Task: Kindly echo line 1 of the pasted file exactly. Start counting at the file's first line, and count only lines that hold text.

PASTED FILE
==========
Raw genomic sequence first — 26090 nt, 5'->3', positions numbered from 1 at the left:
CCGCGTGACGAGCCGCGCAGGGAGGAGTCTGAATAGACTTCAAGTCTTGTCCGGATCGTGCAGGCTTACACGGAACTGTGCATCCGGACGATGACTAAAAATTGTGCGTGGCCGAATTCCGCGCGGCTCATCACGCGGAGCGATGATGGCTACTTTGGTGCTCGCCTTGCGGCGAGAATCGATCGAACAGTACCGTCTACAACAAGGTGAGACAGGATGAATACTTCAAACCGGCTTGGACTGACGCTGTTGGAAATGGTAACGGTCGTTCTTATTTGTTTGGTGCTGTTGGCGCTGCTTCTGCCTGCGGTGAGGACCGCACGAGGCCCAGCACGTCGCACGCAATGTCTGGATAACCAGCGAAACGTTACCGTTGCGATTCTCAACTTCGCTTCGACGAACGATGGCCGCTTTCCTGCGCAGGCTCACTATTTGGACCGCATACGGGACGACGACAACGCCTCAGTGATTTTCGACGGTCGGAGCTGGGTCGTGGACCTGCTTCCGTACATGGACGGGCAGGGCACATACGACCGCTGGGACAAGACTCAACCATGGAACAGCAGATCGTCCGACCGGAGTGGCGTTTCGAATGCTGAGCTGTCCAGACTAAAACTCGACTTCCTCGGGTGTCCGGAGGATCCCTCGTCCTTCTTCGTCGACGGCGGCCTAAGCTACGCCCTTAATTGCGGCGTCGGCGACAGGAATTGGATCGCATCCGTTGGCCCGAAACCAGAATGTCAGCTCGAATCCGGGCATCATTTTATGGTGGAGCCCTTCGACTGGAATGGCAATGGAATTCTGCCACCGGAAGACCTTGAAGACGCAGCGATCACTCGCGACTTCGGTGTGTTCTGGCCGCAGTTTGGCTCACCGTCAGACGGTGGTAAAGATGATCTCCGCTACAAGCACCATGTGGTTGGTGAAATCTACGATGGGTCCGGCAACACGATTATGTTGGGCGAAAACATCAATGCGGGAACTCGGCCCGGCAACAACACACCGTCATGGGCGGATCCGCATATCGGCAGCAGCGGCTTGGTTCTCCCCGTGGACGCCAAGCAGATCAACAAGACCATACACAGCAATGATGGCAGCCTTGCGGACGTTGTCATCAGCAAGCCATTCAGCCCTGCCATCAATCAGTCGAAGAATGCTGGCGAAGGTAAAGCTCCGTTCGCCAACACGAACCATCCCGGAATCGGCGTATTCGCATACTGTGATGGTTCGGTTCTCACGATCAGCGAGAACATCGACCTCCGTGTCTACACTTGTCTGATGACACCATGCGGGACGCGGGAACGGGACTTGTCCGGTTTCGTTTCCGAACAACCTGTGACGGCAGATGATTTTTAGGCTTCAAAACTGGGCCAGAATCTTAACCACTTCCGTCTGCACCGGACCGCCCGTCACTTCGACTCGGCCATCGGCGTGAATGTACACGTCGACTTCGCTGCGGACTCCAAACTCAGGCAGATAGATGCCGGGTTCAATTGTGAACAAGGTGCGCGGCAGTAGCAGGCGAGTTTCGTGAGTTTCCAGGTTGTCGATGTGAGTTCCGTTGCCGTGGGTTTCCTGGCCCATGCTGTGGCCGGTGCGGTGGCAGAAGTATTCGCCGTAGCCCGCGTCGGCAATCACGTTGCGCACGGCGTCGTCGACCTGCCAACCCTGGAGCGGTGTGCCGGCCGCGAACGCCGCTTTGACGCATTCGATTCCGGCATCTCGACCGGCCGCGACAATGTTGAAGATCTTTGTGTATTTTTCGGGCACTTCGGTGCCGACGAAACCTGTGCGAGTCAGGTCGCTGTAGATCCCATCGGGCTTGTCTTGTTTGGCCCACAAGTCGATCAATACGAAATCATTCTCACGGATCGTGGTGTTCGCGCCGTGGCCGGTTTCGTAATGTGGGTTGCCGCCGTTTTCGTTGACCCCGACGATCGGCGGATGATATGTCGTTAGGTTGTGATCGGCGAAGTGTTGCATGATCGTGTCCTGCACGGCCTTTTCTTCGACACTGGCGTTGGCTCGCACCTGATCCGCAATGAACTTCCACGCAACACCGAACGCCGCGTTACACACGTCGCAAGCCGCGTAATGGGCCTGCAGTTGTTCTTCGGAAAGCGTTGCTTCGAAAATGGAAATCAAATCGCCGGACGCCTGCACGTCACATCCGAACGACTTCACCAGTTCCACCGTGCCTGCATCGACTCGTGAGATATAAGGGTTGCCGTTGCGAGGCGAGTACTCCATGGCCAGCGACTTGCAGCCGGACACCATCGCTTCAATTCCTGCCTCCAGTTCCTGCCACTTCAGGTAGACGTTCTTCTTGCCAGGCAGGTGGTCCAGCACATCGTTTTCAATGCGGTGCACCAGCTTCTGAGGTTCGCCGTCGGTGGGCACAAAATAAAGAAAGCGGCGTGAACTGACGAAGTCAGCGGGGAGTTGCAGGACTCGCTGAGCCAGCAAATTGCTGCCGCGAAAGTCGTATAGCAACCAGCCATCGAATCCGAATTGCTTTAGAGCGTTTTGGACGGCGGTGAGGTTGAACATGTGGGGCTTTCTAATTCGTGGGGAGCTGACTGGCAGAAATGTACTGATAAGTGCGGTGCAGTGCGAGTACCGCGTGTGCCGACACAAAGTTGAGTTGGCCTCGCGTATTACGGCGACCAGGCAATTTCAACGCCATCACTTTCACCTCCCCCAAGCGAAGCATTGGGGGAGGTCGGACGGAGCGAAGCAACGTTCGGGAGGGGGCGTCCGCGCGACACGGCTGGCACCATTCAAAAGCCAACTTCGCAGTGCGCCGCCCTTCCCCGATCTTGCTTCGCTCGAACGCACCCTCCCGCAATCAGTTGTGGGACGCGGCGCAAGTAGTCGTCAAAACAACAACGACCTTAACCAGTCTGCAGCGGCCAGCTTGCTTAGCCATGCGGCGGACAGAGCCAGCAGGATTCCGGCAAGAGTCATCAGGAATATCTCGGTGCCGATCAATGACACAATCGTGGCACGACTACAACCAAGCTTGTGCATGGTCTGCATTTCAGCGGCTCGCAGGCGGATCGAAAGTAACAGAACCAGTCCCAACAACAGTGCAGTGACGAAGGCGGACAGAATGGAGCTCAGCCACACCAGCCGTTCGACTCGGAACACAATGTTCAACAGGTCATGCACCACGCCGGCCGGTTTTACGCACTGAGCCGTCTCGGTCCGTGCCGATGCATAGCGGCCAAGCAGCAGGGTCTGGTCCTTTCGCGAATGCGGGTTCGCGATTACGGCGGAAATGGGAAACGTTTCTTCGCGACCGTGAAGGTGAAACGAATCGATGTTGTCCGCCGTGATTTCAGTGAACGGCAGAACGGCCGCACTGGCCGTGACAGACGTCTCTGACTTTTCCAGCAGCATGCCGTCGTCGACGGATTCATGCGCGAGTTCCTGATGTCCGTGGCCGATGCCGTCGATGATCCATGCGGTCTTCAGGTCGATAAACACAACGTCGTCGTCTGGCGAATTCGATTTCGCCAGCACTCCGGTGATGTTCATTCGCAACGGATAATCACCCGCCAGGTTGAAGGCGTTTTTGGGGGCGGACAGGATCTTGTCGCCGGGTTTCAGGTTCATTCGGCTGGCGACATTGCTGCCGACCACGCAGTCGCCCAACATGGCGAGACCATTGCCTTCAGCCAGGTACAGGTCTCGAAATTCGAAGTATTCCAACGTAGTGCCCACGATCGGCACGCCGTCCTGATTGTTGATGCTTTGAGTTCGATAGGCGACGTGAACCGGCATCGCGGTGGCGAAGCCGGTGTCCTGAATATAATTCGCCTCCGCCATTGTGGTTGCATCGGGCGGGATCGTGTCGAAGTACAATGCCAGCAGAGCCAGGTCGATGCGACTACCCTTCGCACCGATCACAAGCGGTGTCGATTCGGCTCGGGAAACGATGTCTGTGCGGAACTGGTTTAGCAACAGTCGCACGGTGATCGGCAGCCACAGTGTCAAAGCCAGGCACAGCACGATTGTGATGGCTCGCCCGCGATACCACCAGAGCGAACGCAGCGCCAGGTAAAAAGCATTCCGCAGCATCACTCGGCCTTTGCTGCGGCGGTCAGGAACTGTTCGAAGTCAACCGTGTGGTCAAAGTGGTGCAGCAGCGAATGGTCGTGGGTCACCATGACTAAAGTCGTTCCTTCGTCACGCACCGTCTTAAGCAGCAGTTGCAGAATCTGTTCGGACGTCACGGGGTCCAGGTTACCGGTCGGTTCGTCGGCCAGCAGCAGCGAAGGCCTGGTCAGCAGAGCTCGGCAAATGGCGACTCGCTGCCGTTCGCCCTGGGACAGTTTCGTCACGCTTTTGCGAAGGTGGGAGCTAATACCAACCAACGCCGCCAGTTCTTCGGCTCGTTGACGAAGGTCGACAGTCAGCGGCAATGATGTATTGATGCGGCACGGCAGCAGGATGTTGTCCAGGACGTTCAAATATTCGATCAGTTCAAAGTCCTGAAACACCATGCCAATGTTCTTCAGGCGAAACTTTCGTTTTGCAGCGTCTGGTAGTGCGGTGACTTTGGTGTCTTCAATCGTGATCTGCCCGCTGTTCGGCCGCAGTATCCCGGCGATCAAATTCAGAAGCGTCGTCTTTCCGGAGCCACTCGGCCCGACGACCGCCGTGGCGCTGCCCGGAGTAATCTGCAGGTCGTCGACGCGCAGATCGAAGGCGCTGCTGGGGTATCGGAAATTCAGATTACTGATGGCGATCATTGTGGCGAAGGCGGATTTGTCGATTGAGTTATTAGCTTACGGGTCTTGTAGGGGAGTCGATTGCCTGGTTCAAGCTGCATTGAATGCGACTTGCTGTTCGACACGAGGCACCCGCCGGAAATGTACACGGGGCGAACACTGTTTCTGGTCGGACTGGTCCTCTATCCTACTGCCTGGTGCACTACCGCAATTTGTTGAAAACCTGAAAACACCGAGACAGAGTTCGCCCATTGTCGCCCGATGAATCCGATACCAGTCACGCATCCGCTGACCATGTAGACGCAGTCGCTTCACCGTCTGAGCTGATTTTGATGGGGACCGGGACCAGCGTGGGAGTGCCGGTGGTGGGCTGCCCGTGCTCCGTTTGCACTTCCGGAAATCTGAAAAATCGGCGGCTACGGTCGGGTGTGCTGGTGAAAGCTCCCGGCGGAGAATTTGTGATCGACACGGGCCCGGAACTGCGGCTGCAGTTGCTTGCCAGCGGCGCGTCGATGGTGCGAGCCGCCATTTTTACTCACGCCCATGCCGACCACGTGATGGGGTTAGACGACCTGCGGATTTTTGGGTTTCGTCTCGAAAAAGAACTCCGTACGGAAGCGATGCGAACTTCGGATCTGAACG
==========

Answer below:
Raw genomic sequence first — 26090 nt, 5'->3', positions numbered from 1 at the left: